"Misunderstandings and miscommunication at Sunnybank Private Hospital"

About: Sunnybank Private Hospital

(as a parent/guardian),

This is hard to put to words and something I never wish to experience again. My child was admitted to have a procedure done. From the start of checking in we were confronted with a staff member that was so tired they weren’t able to input the correct information into the system. This was the start of what seemed to be an ongoing nightmare.

The first part of getting my child settled into their room and ready for surgery was ok. The time they were admitted and operated on was as planned and on track. From this point things started to go terribly wrong. Information that was meant to be put into my child’s chart was not clear, and a major misunderstanding by the nursing staff was later the next morning quite clear.

That day and night we never received any food or drinks, I had to chase up the food people to get my child and myself something to eat, at this point I was shown where the kitchen was and where we could get something when needed. I later found out we were not checked in for the overnight stay, I put this down to the check in process. This I could deal with and wasn't too concerned.

It was in the early morning when things really went wrong. My child had to have 2 large gauze removed from their nose and had to have a morphine injection half an hour before this was done. The night nurse was unaware of this and told me she never seen this on their chart. Half an hour after this was to happen she found something that mentioned this but was not sure of the amount of morphine to be given. Finally they gave the injection and proceeded to remove the gauze.

Well this is when all hell broke. My child was in a huge amount of pain and was bleeding badly from their nose this triggered a mass panic and they went into some code red situation. It was terrifying to watch it, and seemed no one had control of the situation until the doctor came. I later find out they had only given my child a very small amount of morphine not the recommendation from the doctor. The other part of what was amazing was no one except myself and the doctor knew what operation my child had.

I’ve said enough. I’m very upset, please explain to me why this happened. We went private thinking we would get the best and if it wasn't for the last nurse we had I was going straight to the head of that department.

Do you have a similar story to tell? Tell your story & make a difference ››

Responses

Response from Janeen Jackson, Quality Manager, Sunnybank Private Hospital We are preparing to make a change

Dear very concerned,

I was so sorry to hear about your story in regards to your child’s admission to Sunnybank Private Hospital. The outcomes that you describe are not what we would wish for our patients and their families and I would like to offer you, your child and your family a sincere apology that your expectations of our service were not met.

Food is always available for children and their family whilst they are here and it is with regret that you had to ask for it rather than it being offered to you. Your experience has resulted in us reviewing aspects of our services, including improving the orientation process parents receive when their child has been admitted. It will now emphasise how to access items like food and beverages, and what to expect in regards to care of your child whilst they are in our care.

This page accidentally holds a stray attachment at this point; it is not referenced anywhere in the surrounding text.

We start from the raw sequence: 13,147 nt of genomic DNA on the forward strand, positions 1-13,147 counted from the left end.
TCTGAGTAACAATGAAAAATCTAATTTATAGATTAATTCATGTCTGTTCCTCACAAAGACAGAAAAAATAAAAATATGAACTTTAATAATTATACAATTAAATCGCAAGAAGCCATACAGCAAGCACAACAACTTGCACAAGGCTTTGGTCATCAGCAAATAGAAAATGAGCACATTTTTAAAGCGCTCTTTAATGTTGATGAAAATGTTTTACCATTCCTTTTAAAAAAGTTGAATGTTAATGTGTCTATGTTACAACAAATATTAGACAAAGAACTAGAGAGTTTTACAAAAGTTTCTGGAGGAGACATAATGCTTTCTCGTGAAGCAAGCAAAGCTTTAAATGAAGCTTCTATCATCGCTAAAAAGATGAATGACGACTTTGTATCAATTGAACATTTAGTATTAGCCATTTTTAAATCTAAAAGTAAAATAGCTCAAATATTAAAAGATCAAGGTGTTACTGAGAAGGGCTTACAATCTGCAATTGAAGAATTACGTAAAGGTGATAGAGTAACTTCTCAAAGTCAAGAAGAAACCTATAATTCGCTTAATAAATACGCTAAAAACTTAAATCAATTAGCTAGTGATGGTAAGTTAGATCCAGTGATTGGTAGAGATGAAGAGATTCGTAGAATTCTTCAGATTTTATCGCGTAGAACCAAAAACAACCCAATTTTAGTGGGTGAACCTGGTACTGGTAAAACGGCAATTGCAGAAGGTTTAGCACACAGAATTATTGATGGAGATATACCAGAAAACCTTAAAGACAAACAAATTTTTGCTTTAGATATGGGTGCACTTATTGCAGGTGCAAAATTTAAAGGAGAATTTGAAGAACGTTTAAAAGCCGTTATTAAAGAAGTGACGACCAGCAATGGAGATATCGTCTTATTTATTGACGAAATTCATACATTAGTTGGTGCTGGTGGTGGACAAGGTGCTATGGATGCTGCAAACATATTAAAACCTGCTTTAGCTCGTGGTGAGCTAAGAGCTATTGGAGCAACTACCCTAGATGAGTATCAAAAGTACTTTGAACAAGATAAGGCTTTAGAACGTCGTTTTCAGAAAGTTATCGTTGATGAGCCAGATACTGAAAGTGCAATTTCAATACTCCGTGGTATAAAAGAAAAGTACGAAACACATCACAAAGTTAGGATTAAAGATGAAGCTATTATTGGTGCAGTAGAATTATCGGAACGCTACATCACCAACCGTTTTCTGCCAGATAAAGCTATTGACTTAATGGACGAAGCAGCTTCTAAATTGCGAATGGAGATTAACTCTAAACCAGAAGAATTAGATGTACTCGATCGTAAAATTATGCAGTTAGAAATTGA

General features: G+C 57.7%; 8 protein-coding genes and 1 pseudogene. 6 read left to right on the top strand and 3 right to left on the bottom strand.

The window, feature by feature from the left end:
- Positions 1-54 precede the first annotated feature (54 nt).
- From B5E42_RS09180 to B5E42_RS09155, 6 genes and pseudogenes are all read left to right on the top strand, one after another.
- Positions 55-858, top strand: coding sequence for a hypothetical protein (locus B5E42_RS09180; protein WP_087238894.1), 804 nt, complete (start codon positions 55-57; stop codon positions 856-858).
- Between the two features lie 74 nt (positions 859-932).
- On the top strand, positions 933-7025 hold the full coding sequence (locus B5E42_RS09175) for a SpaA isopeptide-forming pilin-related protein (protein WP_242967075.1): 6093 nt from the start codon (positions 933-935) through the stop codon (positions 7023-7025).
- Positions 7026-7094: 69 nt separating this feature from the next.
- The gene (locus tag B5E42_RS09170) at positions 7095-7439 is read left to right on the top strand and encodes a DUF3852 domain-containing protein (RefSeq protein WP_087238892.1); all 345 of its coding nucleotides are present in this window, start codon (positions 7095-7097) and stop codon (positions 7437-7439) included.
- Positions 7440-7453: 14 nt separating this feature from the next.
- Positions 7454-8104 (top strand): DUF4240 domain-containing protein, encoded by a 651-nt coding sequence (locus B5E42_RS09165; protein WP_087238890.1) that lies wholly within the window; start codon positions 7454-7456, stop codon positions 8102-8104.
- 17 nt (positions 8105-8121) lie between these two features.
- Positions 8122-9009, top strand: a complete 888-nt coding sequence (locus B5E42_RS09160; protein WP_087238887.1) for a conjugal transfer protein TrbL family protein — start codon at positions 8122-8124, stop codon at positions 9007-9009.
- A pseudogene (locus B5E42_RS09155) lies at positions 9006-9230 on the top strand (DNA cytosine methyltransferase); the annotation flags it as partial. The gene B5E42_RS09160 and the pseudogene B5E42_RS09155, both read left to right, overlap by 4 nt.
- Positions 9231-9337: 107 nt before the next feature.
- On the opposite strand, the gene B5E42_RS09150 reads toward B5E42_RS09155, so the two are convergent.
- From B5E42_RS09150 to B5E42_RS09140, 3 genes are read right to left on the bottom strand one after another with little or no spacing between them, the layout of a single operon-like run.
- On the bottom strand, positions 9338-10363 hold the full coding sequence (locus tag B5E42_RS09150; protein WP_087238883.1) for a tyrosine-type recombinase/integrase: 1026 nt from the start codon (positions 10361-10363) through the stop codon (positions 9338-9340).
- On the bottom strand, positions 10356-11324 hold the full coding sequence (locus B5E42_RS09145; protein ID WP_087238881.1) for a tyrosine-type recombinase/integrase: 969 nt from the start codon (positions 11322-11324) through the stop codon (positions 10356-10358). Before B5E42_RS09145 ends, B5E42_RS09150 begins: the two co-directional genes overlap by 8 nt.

The feedback that you provide regarding the delay in the administration of morphine, and it being a lower dose than recommended by the doctor, was due to an incomplete prescription written. The dose to be administered was not recorded, therefore the nurse had to make alternative arrangements to confirm a dose through a different doctor, as the prescribing doctor could not be contacted.

Unfortunately, removal of nasal packs does result in bleeding from time to time. When situations such as this occur, as was the case with your child, the nurse made a ‘Rapid Response Call’, which resulted in a number of staff attending to your child to manage their medical emergency to ensure their condition was controlled and to prevent further deterioration. Rapid Response systems or teams are common in all hospitals.

We understand that situations such as this may be distressing for patients and their families when a group of clinical staff unfamiliar to them assist in a medical emergency. To help our patients and families understand, and also initiate Rapid Response calls; we have developed a brochure that will be given to patients on admission. The brochure describes what a Rapid Response Call is and how to initiate a call if they are concerned about the condition of the patient.

Again, I am so sorry that your experience in our hospital failed to meet your expectations. I would like to invite you to contact me either by phone on (07) 3344 9333 or in person to discuss your child’s admission and to offer some explanation as to what occurred.

  • {{helpful}} {{helpful == 1 ? "person thinks" : "people think"}} this response is helpful